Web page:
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The Vatican is making a surprising debut at the Venice Architecture Biennale 2018

It has been confirmed and deserves some exclamation marks: The Vatican is – for the first time ever – participating in the 2018 Venice Architecture Biennale, which will open on 26 May.

Ten international architects have been invited to design and construct 10 different chapels as part of the representation of the city-state in the highly anticipated Italian architecture event.

A compilation of the design proposals for the ‘Vatican Chapels’ project.

The Catholic Church’s debut pavilion will comprise 10 full-scale chapels that will be built on the Island of San Giorgio Maggiore, opposite St. Mark’s Square, marking a new era of change for the college of cardinals.

‘Vatican Chapels’, as the installation is officially known, invites visitors on a journey through the chapels that are commissioned from top architects including Francesco Cellini (Italy), Andrew Berman (USA), Teronobu Fujimori (Japan) and Norman Foster (UK).

Javier Corvalan’s reimagination for the collective installation. Credit: Javier Corvalan

As part of their brief, these chapels must be able to be relocated so that each of the structures can be deployed around the world in areas that are in need of places of worship, especially those that have suffered earthquakes. It also to be inspired by the 1920s chapel designed by Gunnar Asplund. And of course, the ten symbolically refer to the Ten Commandments; a sort of Decalogue of presences in the holy testament.

Rio de Janeiro-based architect Carla Juaçaba with a series of overlapping crucifixes in reflective stainless steel. Credit: Carla Juaçaba

An excerpt from the official press release describes the project as such: “A visit to the ten Vatican Chapels, then, is a sort of pilgrimage that is not only religious but also secular. It is a path for all who wish to rediscover beauty, silence, the interior and transcendent voice, the human fraternity of being together in the assembly of people, and the loneliness of the woodland where one can experience the rustle of nature which is like a cosmic temple.”

A new Catholic reformation and who is running it
The question that lingers in our heads at the moment: how Vatican City is coming out of silence – all of a sudden – and playing such a radical game of public propaganda? The answer is one man – Cardinal Gianfranco Ravasi, who is bringing a new perspective to the (occasionally) vexed relationship between the church and the world.

Cardinal Gianfranco Ravasi having a chat with Donatella Versace at the recent Met Gala 2018. Credit: Getty Images

This is also the second time that Cardinal Ravasi has been instrumental in creating such a controversial headline in the global art scene. In fact, his involvement has been pivotal in the making of the New York fashion exhibition Heavenly Bodies and the Met Gala, where pop sensation Rihanna appeared as an ostentatiously shiny pope.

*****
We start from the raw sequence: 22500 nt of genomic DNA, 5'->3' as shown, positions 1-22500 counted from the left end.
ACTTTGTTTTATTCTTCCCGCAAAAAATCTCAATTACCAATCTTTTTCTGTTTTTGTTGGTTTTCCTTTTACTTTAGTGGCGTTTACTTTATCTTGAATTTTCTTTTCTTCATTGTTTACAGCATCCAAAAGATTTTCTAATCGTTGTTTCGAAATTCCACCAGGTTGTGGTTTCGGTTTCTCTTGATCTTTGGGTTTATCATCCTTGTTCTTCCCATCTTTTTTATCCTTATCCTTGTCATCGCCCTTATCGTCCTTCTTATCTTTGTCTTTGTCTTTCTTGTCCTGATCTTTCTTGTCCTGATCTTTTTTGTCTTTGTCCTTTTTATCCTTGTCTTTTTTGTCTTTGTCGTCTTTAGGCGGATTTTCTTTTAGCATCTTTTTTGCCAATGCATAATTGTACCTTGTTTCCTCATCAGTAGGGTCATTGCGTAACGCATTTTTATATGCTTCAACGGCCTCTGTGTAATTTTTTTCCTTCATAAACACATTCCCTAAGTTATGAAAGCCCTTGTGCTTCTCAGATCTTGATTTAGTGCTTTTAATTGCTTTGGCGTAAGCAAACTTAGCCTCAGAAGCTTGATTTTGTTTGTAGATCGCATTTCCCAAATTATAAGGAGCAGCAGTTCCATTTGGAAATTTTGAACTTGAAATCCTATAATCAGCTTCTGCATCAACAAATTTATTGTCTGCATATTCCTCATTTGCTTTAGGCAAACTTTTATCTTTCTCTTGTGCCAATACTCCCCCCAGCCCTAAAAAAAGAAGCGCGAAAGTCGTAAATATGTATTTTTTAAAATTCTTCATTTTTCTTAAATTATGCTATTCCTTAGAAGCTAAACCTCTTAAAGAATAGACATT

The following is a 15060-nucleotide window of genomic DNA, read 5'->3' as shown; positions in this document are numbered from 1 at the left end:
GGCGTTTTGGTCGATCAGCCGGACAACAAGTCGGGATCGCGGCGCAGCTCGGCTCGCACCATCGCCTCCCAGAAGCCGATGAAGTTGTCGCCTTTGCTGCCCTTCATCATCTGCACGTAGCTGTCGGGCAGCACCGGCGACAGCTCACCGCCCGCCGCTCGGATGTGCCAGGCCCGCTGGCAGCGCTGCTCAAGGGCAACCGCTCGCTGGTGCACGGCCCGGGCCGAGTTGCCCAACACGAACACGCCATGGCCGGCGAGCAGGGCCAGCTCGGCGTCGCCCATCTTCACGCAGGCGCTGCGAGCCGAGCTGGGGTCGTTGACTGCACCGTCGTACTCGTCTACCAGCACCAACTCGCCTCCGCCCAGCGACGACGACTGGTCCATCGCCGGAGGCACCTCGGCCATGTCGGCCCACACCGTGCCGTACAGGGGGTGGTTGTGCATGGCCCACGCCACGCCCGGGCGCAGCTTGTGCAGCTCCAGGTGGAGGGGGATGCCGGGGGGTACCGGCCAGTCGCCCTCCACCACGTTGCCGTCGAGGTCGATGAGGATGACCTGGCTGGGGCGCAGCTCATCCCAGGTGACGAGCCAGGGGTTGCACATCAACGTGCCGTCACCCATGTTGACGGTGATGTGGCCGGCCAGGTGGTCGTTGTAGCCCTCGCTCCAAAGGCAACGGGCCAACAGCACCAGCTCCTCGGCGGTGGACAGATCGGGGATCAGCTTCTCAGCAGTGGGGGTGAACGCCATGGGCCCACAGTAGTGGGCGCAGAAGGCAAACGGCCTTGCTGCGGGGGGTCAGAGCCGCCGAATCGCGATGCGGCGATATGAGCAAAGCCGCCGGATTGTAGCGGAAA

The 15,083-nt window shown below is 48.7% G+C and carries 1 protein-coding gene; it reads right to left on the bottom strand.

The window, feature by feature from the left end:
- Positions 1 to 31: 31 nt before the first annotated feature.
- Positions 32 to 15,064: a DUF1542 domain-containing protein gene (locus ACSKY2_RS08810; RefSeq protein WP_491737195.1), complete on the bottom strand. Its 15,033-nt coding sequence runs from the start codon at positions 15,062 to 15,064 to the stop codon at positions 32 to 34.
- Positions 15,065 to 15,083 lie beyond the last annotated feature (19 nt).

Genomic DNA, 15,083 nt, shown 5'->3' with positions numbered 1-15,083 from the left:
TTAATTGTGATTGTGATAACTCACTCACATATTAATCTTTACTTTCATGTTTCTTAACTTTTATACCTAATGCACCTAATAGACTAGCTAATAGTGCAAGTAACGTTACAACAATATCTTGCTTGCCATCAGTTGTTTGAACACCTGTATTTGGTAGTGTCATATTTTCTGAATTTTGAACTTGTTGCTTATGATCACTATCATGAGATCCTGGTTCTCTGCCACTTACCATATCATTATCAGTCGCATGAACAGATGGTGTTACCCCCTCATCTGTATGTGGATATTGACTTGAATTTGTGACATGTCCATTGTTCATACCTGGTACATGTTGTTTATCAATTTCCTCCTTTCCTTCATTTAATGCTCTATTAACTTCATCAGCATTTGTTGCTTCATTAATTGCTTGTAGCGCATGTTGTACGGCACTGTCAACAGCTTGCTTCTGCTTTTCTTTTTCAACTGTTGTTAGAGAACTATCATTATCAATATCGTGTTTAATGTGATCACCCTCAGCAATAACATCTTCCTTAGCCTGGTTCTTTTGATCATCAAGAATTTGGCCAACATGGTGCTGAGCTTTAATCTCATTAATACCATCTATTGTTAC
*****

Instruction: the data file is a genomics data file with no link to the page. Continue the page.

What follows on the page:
Cardinal Ravasi, who has described David Bowie as “always on the unstable boundary between the sacred and the profane”, has been a major force in blurring boundaries and encouraging critical dialogues on behalf of the pope with the contemporary world.

UK architect Norman Foster proposes a tent-like structure made from wood, built around three symbolic crosses. Credit: Foster + Partners

The designs of the chapels are also as radical as the man behind the initiative. London-based Norman Foster will be presenting a tent-like structure in wood, built around three symbolic crosses. Andrew Berman, a New York-based architect translates a design more akin to the original Asplund’s chapel.

A proposal by Sean Godsell. Credit: Sean Godsell

Sean Godsell, a Melbourne-based architect has imagined a bell tower while architect Carla Juaçaba from Rio de Janeiro has put together a series of overlapping crucifixes in reflective stainless steel – all of which to create discussions and questions about the church’s archetype.

No matter how controversial this topic may be, the openness to share the very fundamental of the church in a global perspective is something that we all can look forward to. The liberalism to progress in such a diverse world may bear fruit to many more exciting things to come. And ultimately, the world is changing. If the Vatican has taken this leap of faith, what will be next?

The Vatican pavilion will be opened to the public from 26 May to 25 November 2018.

Martin Teo
Editor
Martin has a bent for history and food culture, especially of the Peranakan heritage. Since the pandemic, he finds joy in plant parenting and continues to expand his collection of Philodendrons, Anthuriums, and Syngoniums. He's now on a lookout for the elusive Philodendron Florida Beauty to add to his urban garden.